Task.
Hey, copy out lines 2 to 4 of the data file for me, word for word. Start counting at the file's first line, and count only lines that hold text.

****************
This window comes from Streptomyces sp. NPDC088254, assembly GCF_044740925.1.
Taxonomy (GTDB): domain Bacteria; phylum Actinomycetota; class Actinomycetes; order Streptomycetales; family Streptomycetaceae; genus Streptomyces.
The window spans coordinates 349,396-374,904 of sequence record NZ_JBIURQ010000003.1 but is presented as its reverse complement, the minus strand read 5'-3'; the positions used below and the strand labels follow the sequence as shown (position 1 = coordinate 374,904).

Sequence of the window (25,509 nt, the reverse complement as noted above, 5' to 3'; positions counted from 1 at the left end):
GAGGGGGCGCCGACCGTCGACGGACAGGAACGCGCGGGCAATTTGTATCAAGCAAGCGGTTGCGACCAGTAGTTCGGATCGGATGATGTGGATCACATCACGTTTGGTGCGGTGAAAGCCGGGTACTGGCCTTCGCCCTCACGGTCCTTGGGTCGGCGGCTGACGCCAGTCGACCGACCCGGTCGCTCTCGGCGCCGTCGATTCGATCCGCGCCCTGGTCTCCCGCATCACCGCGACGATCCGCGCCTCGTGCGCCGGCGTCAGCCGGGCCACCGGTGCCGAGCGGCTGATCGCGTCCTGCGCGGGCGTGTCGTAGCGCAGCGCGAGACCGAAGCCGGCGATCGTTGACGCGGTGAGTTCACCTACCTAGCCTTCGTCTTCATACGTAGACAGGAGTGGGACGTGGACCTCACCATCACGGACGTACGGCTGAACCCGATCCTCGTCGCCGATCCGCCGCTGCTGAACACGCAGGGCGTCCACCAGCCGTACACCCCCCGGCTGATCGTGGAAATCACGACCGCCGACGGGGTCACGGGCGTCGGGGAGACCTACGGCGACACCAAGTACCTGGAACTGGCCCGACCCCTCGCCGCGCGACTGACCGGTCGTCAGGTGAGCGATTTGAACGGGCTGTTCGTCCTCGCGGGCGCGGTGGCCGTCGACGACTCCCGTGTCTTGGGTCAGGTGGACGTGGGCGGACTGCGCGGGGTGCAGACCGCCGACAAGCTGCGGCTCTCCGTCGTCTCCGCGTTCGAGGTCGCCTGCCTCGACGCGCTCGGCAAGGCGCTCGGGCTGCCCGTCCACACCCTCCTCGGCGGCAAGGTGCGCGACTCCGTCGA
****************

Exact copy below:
Taxonomy (GTDB): domain Bacteria; phylum Actinomycetota; class Actinomycetes; order Streptomycetales; family Streptomycetaceae; genus Streptomyces.
The window spans coordinates 349,396-374,904 of sequence record NZ_JBIURQ010000003.1 but is presented as its reverse complement, the minus strand read 5'-3'; the positions used below and the strand labels follow the sequence as shown (position 1 = coordinate 374,904).

Sequence of the window (25,509 nt, the reverse complement as noted above, 5' to 3'; positions counted from 1 at the left end):